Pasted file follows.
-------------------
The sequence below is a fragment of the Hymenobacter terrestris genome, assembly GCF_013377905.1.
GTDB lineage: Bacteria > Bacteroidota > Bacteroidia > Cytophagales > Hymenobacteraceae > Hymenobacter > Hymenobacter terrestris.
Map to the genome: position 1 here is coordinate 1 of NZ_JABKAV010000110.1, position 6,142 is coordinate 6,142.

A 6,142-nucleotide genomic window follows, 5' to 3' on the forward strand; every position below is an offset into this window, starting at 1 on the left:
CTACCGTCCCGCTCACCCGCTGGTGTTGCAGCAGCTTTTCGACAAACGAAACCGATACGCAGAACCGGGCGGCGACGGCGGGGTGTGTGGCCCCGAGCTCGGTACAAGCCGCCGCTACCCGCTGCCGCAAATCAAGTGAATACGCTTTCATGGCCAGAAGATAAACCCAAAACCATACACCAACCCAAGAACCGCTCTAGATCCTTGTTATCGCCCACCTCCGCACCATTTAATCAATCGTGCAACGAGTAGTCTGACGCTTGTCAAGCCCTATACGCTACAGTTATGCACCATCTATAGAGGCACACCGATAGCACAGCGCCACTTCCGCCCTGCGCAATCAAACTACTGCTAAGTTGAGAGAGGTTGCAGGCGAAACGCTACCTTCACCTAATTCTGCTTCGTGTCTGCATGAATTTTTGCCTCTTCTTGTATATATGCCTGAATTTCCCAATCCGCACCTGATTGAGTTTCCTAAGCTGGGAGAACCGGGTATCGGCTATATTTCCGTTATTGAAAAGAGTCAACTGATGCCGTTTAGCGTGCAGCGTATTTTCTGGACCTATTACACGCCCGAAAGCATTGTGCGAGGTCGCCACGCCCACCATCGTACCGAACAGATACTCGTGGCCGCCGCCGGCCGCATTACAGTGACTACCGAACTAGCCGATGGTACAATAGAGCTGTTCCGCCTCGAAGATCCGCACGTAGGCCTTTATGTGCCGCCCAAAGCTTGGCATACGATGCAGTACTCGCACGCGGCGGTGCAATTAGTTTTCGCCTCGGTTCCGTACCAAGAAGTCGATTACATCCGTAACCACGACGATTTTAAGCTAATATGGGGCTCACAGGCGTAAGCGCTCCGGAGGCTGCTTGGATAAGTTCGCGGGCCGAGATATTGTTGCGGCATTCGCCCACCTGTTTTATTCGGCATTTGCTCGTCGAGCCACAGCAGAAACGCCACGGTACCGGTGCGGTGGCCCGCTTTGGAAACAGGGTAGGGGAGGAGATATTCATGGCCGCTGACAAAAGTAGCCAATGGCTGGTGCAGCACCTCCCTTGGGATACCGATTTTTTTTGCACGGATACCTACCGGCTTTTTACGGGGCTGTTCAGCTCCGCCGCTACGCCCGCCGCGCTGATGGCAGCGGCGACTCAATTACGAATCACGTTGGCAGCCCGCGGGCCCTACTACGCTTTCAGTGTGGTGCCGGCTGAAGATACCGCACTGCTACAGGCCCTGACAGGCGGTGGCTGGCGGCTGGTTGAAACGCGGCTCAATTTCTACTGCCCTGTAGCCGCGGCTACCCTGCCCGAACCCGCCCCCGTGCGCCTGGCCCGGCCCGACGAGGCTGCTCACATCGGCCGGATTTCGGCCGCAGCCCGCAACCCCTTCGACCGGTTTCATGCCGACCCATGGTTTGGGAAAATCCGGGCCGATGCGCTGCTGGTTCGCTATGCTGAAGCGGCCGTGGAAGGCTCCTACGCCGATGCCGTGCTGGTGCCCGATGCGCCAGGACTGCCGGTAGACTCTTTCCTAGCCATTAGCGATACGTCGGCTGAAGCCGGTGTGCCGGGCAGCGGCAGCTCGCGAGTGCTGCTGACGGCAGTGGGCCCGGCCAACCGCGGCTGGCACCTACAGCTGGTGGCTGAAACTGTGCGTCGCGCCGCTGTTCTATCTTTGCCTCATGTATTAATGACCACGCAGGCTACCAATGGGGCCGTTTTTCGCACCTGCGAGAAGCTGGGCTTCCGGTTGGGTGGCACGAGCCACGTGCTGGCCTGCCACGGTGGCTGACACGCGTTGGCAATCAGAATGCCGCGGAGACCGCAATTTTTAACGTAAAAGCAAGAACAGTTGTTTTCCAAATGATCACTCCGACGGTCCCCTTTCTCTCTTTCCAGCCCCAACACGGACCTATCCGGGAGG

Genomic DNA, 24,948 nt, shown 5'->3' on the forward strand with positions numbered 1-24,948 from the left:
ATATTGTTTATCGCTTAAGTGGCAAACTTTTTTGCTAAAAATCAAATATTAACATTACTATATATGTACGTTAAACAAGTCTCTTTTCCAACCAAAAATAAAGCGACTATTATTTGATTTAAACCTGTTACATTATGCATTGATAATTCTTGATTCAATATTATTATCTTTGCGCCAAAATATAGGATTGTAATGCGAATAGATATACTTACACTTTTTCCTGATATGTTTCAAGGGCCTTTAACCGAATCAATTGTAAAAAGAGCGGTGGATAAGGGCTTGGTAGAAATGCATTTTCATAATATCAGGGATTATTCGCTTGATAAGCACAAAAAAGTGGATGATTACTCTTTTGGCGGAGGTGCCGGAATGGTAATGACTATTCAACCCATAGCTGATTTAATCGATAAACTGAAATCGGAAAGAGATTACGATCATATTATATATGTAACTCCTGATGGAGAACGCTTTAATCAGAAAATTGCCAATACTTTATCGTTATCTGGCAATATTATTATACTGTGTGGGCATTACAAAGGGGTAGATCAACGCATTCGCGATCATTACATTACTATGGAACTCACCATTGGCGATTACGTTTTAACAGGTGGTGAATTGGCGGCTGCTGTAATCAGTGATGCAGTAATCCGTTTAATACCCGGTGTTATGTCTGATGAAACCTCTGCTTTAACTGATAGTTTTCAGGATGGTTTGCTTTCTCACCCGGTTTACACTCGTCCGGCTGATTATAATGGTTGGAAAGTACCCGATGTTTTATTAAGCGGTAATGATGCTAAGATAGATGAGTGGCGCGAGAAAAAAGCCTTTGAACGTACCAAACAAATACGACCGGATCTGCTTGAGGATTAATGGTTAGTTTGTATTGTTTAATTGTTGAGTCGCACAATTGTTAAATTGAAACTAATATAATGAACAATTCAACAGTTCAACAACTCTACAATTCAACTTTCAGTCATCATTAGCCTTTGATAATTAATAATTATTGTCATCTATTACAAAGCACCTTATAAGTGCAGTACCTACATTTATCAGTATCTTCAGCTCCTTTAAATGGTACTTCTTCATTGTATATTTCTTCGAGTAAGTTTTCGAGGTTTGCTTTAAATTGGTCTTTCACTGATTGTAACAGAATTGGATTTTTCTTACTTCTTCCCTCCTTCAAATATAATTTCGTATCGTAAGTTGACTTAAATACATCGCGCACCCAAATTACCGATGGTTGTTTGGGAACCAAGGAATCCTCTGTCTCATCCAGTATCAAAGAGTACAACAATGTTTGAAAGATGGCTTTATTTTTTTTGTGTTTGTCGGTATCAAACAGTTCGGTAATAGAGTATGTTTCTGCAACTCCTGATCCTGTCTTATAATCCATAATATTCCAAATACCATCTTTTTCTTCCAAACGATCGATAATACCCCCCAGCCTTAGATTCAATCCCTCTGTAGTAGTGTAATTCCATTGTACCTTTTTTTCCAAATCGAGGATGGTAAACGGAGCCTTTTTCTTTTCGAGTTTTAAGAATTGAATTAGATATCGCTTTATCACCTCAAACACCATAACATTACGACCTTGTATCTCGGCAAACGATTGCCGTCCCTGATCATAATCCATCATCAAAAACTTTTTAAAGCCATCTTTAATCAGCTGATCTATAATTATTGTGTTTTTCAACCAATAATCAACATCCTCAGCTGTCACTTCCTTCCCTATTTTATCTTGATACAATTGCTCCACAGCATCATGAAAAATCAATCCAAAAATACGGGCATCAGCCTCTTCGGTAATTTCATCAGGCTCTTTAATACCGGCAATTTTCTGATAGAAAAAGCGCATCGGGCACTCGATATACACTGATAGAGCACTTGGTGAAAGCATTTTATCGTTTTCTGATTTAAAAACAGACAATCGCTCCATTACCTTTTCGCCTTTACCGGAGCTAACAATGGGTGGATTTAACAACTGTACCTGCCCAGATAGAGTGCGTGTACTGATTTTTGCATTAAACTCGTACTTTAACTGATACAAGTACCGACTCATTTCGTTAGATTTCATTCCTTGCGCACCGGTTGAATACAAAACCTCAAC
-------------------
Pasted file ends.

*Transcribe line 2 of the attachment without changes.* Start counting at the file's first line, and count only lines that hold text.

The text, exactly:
GTDB lineage: Bacteria > Bacteroidota > Bacteroidia > Cytophagales > Hymenobacteraceae > Hymenobacter > Hymenobacter terrestris.